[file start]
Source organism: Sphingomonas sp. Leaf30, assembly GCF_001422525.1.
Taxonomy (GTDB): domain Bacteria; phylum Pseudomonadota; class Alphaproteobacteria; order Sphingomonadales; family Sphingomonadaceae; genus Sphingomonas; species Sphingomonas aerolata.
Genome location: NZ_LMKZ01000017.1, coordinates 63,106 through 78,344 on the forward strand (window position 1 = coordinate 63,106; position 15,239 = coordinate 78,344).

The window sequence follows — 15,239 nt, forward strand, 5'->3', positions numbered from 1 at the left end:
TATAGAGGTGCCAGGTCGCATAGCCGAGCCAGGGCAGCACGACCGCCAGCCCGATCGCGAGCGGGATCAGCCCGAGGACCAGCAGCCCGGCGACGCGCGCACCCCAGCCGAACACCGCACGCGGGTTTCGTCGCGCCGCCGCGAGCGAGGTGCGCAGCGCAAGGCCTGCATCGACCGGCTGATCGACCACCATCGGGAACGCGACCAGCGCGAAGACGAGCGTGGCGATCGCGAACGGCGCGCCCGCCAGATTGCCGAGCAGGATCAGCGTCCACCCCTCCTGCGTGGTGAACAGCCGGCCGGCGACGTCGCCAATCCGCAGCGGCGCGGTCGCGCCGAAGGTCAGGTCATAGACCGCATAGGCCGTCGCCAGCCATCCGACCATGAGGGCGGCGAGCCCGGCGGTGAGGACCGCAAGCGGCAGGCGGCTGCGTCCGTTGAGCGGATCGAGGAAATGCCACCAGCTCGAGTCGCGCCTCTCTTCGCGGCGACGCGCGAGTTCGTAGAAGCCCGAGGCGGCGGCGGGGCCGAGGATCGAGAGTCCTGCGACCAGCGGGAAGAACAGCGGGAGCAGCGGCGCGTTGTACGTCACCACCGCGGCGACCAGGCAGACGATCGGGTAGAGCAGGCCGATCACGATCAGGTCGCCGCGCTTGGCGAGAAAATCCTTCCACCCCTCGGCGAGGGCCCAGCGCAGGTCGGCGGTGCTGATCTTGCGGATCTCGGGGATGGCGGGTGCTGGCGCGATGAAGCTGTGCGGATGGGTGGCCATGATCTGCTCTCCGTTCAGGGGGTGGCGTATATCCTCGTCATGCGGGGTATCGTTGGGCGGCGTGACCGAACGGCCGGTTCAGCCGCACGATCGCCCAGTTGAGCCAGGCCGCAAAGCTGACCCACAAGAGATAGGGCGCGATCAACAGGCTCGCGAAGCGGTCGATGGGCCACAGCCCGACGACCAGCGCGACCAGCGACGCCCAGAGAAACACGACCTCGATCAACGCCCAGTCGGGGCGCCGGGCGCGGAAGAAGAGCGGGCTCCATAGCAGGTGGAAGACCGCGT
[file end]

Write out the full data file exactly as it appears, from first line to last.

Source organism: Sphingomonas sp. Leaf30, assembly GCF_001422525.1.
Taxonomy (GTDB): domain Bacteria; phylum Pseudomonadota; class Alphaproteobacteria; order Sphingomonadales; family Sphingomonadaceae; genus Sphingomonas; species Sphingomonas aerolata.
Genome location: NZ_LMKZ01000017.1, coordinates 63,106 through 78,344 on the forward strand (window position 1 = coordinate 63,106; position 15,239 = coordinate 78,344).

The window sequence follows — 15,239 nt, forward strand, 5'->3', positions numbered from 1 at the left end:
TATAGAGGTGCCAGGTCGCATAGCCGAGCCAGGGCAGCACGACCGCCAGCCCGATCGCGAGCGGGATCAGCCCGAGGACCAGCAGCCCGGCGACGCGCGCACCCCAGCCGAACACCGCACGCGGGTTTCGTCGCGCCGCCGCGAGCGAGGTGCGCAGCGCAAGGCCTGCATCGACCGGCTGATCGACCACCATCGGGAACGCGACCAGCGCGAAGACGAGCGTGGCGATCGCGAACGGCGCGCCCGCCAGATTGCCGAGCAGGATCAGCGTCCACCCCTCCTGCGTGGTGAACAGCCGGCCGGCGACGTCGCCAATCCGCAGCGGCGCGGTCGCGCCGAAGGTCAGGTCATAGACCGCATAGGCCGTCGCCAGCCATCCGACCATGAGGGCGGCGAGCCCGGCGGTGAGGACCGCAAGCGGCAGGCGGCTGCGTCCGTTGAGCGGATCGAGGAAATGCCACCAGCTCGAGTCGCGCCTCTCTTCGCGGCGACGCGCGAGTTCGTAGAAGCCCGAGGCGGCGGCGGGGCCGAGGATCGAGAGTCCTGCGACCAGCGGGAAGAACAGCGGGAGCAGCGGCGCGTTGTACGTCACCACCGCGGCGACCAGGCAGACGATCGGGTAGAGCAGGCCGATCACGATCAGGTCGCCGCGCTTGGCGAGAAAATCCTTCCACCCCTCGGCGAGGGCCCAGCGCAGGTCGGCGGTGCTGATCTTGCGGATCTCGGGGATGGCGGGTGCTGGCGCGATGAAGCTGTGCGGATGGGTGGCCATGATCTGCTCTCCGTTCAGGGGGTGGCGTATATCCTCGTCATGCGGGGTATCGTTGGGCGGCGTGACCGAACGGCCGGTTCAGCCGCACGATCGCCCAGTTGAGCCAGGCCGCAAAGCTGACCCACAAGAGATAGGGCGCGATCAACAGGCTCGCGAAGCGGTCGATGGGCCACAGCCCGACGACCAGCGCGACCAGCGACGCCCAGAGAAACACGACCTCGATCAACGCCCAGTCGGGGCGCCGGGCGCGGAAGAAGAGCGGGCTCCATAGCAGGTGGAAGACCGCGT